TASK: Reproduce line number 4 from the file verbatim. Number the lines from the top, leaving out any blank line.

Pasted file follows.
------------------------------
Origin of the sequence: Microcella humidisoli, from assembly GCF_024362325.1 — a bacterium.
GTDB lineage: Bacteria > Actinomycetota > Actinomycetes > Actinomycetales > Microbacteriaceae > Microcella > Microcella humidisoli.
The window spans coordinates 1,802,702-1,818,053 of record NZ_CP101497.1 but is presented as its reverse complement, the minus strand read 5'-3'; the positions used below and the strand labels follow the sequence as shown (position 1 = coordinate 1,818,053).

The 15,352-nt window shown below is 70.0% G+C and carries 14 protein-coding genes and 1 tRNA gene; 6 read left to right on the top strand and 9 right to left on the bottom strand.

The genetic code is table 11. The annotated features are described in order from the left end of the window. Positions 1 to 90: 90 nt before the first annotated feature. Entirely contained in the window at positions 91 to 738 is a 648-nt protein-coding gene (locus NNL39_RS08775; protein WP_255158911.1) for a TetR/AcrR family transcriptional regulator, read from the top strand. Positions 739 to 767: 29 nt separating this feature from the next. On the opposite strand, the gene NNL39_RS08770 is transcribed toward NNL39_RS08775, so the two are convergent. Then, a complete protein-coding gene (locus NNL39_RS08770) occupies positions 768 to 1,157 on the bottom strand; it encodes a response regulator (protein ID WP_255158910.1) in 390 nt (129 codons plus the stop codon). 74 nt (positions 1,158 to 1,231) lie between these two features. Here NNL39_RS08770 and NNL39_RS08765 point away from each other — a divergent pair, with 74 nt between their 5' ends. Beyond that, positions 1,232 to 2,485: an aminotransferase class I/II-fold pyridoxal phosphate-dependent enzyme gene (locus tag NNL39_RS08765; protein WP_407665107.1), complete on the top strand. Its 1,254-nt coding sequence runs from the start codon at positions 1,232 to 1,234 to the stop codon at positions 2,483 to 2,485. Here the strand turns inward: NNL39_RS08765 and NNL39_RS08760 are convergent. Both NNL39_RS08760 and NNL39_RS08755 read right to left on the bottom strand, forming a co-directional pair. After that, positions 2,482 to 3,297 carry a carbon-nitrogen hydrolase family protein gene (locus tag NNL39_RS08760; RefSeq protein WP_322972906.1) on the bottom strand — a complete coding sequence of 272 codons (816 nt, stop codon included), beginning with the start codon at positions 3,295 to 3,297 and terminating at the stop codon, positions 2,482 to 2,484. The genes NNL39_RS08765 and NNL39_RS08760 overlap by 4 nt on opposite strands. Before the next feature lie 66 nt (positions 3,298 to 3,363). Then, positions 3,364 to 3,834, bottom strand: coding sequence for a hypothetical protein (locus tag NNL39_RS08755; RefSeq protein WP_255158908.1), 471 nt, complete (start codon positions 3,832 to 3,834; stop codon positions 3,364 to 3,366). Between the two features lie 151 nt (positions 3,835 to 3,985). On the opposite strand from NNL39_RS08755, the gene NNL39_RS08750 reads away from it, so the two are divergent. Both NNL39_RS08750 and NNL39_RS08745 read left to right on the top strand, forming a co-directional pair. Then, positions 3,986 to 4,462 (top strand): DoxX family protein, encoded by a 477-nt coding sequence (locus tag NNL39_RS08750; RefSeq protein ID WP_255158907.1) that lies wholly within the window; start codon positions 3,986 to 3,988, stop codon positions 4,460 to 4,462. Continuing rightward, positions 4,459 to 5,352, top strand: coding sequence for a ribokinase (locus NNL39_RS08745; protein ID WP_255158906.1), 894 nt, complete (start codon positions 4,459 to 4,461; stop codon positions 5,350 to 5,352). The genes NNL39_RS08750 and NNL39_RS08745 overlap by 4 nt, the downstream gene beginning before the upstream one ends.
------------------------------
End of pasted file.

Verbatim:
The 15,352-nt window shown below is 70.0% G+C and carries 14 protein-coding genes and 1 tRNA gene; 6 read left to right on the top strand and 9 right to left on the bottom strand.